Given all that the author has set out to do, he simply has to spend too much time supplying background facts for his story (if there were days in high school devoted to the Assyrian Empire, I was away — I don’t seem to have missed much).  When he is not doing that, he needs to move various storylines forward.

The result is a book that does a lot of telling  and not very much showing.  None of the stories ever coalesce to have a life of their own.  None of the characters (with the possible exception of Somerville) ever get developed.  The over-arching political and economic storylines get talked about, but always remotely — they never come to life.

So when the book finishes, you know more about the Assyrian empire, early 20th century archaeology and salt domes that trap oil, but not much more.  I’m pretty sure the author meant the book to have modern relevance — if you have been reading the newspapers or watching CNN at all in the last five years, it doesn’t add much.

Unsworth’s Land of Marvels joins Patrick McCabe’s The Holy City (reviewed earlier on this site) as the first books by Booker “names” to appear in 2009.  With Amis, Atwood and Toibin — among others — all scheduled to have books published later this year, it promises to a be a bountiful year for Booker “names”.  Land of Marvels needs to get attention now — I would be very surprised if it is on the Booker longlist when it is released in July.

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22 Responses to “Land of Marvels, by Barry Unsworth”

  1. dovegreyreader Says:

    Kevin I have semi-skimmed this post because I have Land of Marvels here waiting to read. I haven’t read a Barry Unsworth that I have loved for several years, in fact failed miserably with his last Booker longlister The Ruby in Her Navel, and was wondering whether this one might signal a return to the Unsworth form that appeals to me. I see your last line and it looks as if not. I’ll report back.

  2. Trevor Berrett Says:

    I had sort of mixed feelings about Sacred Hunger too. On the one hand, I felt the story was excellent. On the other, I didn’t care for Unsworth’s writing. It sounds like this one might be similar. Glad to hear your opinion on it because I now don’t think I have to read it!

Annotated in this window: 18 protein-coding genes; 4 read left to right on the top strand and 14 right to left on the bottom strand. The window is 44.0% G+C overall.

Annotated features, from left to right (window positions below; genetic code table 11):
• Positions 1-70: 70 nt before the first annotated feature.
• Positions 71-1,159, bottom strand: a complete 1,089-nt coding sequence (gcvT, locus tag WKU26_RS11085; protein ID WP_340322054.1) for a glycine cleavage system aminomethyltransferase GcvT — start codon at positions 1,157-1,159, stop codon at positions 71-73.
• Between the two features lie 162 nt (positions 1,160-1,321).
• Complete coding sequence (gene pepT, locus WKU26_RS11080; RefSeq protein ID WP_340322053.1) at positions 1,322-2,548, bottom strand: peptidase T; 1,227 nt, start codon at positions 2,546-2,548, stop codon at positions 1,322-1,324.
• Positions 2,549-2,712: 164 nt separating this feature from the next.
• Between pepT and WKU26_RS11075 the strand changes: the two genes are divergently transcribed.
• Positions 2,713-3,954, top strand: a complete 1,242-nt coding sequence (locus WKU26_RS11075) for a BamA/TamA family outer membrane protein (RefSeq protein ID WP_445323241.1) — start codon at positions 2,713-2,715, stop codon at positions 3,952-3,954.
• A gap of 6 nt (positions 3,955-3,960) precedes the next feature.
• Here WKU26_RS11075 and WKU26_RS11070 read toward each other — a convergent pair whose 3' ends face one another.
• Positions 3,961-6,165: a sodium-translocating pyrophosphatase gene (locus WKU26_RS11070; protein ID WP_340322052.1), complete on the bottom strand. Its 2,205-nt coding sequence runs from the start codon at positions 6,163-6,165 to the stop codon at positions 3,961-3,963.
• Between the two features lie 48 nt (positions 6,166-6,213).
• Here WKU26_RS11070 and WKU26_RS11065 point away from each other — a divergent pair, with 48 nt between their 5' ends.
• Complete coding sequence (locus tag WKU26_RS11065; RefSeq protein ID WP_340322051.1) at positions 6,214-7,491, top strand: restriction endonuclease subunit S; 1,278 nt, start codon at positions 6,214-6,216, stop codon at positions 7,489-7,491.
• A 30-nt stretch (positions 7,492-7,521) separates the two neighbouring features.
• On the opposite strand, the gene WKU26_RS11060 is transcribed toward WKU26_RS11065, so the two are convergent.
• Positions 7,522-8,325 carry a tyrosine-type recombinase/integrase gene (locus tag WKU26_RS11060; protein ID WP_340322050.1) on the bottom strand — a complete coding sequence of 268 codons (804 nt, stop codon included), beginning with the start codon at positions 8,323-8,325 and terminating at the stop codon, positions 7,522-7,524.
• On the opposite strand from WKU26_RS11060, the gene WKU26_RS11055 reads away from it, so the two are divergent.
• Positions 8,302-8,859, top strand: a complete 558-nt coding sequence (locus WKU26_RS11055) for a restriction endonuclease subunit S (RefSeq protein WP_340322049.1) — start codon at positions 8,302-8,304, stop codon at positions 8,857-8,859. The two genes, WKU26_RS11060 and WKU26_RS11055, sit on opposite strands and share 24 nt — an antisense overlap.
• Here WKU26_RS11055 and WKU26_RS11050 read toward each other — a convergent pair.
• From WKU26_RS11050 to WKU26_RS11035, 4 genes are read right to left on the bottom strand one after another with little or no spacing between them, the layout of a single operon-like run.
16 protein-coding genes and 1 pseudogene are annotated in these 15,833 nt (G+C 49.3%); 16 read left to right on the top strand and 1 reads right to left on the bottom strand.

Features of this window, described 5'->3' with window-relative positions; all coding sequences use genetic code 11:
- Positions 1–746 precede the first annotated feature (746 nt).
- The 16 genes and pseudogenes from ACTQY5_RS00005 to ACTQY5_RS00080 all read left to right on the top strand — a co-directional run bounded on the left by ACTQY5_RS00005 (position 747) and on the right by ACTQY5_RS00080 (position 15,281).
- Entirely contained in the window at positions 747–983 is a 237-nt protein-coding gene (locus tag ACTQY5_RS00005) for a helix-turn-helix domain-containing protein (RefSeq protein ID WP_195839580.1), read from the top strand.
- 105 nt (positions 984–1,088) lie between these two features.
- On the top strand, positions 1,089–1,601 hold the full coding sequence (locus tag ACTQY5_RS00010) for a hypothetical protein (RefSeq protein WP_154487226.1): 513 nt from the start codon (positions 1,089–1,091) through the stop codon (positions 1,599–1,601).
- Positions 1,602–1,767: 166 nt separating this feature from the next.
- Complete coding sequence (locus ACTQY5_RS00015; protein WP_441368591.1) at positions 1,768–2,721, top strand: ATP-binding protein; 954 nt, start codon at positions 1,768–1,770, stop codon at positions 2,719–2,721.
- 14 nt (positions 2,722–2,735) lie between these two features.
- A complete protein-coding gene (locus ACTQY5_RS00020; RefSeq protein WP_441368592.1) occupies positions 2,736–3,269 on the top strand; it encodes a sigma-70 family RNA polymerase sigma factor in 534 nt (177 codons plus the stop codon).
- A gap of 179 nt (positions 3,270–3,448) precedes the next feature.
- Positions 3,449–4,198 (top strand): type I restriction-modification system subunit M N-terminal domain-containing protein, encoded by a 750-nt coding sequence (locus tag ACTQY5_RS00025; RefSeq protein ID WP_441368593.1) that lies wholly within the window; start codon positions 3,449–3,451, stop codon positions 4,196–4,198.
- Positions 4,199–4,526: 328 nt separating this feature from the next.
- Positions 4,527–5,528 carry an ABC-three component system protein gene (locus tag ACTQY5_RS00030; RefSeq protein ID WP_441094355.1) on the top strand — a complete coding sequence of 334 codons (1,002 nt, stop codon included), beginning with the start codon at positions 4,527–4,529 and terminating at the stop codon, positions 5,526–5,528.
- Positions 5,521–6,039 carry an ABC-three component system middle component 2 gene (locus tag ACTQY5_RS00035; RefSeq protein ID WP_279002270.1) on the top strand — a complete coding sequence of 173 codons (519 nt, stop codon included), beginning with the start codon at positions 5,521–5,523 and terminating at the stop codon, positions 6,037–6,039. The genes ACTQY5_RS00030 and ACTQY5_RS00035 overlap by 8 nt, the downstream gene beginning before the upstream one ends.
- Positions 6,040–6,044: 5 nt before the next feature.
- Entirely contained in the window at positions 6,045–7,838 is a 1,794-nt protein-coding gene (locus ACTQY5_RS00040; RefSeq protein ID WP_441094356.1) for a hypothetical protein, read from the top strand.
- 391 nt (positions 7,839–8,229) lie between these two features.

3. KevinfromCanada Says:

    DGR, Trevor: While I will never discourage anyone from reading a book, if you have a TBR pile I think you can locate this one pretty far down the pile. For me, comparisons with The Ruby in Her Navel are quite fair — and this is definitely no Sacred Hunger, whatever weaknesses that novel may have.

    And something I wanted to insert in the review but thought it was already too long, however your comments open the possibility.

    Pub literary trivia question: Who is the only author who will ever be the co-winner of both the Booker and Giller Prizes?

    Okay, the review gives the answer away with the Michael Ondaatje reference. He was co-winner of the 2000 Giller with Anil’s Ghost (with David Adams Richard’s Mercy Amongst The Children ). Jack Rabinovitch ponied up the extra $25,000 for that double award — juries are now told they have to come up with a single book.

  4. dovegreyreader Says:

    Awwww, you gave the answer away, I was just going to try and work that out over the next few hours!

  5. KevinfromCanada Says:

    Sorry, I should have made it into a contest but I didn’t know how to hide the entries. Besides, I’m pretty sure a lot of people who visit here would have got it. The question and answer are meant as a reward for loyal visitors to the site who want to win free drinks when they are out with people who think they know a lot about books.

    Speaking of which, I got a 20 pound discount offer from Virgin Wines with my latest Book Depository delivery. Since the idea of shipping wines across the Atlantic is a bit much (and since it would appear to require a case purchase — the discount goes up to 40 pounds if you order some special selection they have) and since the coupon is meant to be redeemed online, I am certainly willing to forward redemption code information to the first person who wants it.

  6. claire Says:

    Hi Kevin, I’m so happy to see you blogging! I lurk over at Trevor’s and John Self’s and Stewart’s and I enjoy your comments a lot. Just to let you know, you have an award over at my blog: http://kissacloud.blogspot.com/2009/01/premio-dardos-award.html

    Btw, thanks for this post, as I’ve been meaning to read Sacred Hunger this year. Happy week! :D

  7. KevinfromCanada Says:

    Hello to you claire — and I do know your name (and appreciate your comments) from the other blogs. I’m glad you have dropped in on mine. And thanks for the award — I think it may make me the first blogger in history to garner an award during his first week of publication. Cheers, Kevin

  8. John Self Says:

    I thought it might be interesting to link to this review of the book by confirmed Unsworth-lover, Lizzy Siddal.